Back in the mid-aughts, gossip rags took hold of one small fashionista and decided to pit her against full grown women with stylists and an aesthetic crafted from years of paying attention to such things. The cries of “Who wore it better?” emblazoned on magazines concerned celebrities and Suri Cruise, the daughter of Tom Cruise and Katie Holmes, who turned 10 just a few months ago.
The match-ups were absurd. And, though casting Suri’s fashion choices in a positive light, their very existence reflects the pressure women face to present a certain way. This is perhaps one of the kindest examples of a public ready to dissect women’s appearances. The recent scrutiny of Beyoncé’s daughter, Blue Ivy, is the other side of that discriminatory coin.
The Huffington Post highlights this phenomenon, specifically grown women’s participation in throwing shade at the children of celebrities. Citing copious sources, contributor Jia Wentz dissects women’s incessant need to compete be it in the workplace or in appearance:
“These resources indicate that the cattiness directed at Blue Ivy, most likely comes from personal feelings of inadequacy. At just four years old, Blue Ivy is set up for a life of privilege and wealth that many covet.”
In Suri’s case, she was pitted by magazine editors and writers against grown women actresses, adding a different flavor of cattiness to the mix. Blue Ivy is instead facing the wrath of the internet based off nothing more than her Video Music Awards appearance.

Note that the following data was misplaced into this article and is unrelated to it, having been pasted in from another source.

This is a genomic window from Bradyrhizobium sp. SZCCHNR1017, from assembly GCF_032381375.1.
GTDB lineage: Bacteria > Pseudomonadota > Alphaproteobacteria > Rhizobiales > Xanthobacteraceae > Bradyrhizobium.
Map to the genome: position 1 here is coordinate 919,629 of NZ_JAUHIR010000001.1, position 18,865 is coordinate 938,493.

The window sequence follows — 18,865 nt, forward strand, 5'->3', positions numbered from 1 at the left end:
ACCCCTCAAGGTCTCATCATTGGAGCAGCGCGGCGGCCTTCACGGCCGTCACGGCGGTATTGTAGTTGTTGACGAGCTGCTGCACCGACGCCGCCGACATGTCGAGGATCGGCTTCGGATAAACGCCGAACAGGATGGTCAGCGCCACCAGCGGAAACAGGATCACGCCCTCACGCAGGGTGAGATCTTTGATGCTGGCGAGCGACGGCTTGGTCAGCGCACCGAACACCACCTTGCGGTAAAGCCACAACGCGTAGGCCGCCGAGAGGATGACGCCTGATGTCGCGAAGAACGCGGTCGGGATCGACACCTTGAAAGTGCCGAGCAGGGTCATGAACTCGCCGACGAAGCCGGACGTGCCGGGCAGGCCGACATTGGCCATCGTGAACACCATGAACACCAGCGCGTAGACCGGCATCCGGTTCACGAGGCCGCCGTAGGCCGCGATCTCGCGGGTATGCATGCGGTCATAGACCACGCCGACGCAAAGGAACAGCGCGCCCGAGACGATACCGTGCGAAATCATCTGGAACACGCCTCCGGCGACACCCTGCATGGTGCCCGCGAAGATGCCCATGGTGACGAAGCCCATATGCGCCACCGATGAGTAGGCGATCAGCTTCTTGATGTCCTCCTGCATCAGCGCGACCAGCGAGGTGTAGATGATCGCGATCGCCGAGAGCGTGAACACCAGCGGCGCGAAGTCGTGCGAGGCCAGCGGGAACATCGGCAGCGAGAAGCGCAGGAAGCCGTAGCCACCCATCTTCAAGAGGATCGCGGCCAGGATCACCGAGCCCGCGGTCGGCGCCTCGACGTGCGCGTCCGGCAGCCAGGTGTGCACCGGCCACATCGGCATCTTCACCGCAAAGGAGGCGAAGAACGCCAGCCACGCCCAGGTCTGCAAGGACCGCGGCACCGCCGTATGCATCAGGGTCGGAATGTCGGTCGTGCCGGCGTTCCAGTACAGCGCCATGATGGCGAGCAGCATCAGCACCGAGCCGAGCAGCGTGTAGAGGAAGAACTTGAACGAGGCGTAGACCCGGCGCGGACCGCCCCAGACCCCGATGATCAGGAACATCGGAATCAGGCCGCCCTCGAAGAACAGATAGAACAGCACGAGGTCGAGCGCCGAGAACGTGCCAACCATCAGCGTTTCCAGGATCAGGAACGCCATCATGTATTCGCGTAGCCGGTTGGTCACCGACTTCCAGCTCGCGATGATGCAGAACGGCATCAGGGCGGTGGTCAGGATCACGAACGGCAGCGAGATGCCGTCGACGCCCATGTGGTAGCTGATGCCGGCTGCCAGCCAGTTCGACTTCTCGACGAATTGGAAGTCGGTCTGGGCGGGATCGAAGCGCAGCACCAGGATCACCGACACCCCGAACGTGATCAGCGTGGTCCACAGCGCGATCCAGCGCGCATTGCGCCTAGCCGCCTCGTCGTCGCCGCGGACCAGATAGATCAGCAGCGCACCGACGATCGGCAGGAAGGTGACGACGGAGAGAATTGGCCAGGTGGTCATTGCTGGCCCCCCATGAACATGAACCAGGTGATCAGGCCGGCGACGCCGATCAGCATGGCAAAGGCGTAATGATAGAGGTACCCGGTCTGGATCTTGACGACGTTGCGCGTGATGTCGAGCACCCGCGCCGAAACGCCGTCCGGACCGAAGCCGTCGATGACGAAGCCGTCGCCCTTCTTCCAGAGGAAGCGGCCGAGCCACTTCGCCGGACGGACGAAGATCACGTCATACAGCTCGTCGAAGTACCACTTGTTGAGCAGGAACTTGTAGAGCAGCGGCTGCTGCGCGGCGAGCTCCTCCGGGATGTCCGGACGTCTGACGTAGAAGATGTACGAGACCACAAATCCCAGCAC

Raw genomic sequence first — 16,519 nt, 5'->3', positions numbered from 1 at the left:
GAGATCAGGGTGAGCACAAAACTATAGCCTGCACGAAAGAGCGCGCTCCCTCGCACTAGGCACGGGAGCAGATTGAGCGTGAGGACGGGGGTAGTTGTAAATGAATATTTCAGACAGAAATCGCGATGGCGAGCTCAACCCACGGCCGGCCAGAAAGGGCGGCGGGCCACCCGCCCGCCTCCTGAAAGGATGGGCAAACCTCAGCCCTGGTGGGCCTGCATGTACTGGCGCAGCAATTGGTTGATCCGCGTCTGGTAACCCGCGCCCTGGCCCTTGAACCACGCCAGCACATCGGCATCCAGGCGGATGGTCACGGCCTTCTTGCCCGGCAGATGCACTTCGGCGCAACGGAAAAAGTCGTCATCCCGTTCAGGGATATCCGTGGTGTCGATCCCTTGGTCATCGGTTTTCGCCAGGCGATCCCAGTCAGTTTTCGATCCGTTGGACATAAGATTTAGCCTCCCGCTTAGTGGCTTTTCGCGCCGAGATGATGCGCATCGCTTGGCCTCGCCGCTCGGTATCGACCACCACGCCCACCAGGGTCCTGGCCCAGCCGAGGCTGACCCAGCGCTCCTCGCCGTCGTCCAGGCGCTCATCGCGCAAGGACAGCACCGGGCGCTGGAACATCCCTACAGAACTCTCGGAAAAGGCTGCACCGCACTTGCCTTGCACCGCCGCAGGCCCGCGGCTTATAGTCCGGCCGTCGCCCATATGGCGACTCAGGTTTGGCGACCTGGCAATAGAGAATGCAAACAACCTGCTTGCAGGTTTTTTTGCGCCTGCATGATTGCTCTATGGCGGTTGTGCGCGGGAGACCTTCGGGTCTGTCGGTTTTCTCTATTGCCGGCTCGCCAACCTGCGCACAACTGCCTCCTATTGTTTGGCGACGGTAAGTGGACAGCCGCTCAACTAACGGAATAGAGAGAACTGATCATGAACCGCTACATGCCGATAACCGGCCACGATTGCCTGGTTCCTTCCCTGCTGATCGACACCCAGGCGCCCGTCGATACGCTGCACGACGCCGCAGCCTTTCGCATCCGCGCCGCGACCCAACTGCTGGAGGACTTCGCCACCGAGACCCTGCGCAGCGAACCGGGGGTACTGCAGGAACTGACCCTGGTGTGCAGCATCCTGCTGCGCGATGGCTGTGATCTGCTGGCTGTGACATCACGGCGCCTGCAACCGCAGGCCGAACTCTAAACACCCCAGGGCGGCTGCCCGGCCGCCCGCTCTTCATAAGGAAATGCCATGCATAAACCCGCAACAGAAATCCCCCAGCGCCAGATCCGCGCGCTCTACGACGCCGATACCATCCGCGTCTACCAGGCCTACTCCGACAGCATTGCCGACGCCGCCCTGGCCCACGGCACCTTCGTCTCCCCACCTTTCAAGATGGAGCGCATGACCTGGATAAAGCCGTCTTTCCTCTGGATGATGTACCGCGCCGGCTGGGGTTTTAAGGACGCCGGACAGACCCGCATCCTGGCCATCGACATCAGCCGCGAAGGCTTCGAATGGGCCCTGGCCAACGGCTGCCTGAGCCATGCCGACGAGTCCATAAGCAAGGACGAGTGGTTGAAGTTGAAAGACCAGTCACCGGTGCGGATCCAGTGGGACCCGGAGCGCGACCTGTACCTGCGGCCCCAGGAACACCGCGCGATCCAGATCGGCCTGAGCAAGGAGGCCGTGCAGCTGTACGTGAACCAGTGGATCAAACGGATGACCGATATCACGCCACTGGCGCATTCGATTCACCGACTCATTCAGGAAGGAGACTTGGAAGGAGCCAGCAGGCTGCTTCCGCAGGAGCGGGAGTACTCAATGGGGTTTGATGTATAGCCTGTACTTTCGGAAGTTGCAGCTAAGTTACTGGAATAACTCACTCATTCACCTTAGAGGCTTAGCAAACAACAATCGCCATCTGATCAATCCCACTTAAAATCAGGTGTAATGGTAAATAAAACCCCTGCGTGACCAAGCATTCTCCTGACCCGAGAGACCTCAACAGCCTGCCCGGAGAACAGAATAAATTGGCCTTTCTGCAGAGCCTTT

The 4-year-old joined her mother at the VMAs, donning a Mischka Aoki gown and walking the red carpet with pizzazz. Her appearance was captured in quite a few Instagram shots, which soon filled with disparaging comments from trolls.
Others have gone on to defend Blue Ivy, criticizing anyone who would deign to speak that way about a child. This isn’t the first time a little girl born from famous parents has faced such harsh words. TV personalities like Katie Hopkins in the U.K. and Joan Rivers in the U.S. both came out against North West’s appearance, calling her an ugly baby.
Blue Ivy has always been a very beautiful black child. Y'all just hate blackness and put whiteness on a pedestal. That's very clear.— becca (@MJFinesseLover) August 31, 2016
Where Suri was celebrated for her appearance, Blue Ivy and North have been disparaged. It’s shocking that such implicit bias extends all the way to such young bodies. Imagine what all three think of the way they’ve been treated by the social media masses, to say nothing of other celebrities.
Let this be a wakeup call to the way we treat women at any age and with any background. To put it in the hater’s terms: bullying isn’t cute no matter how old you are.
H/T Huffington Post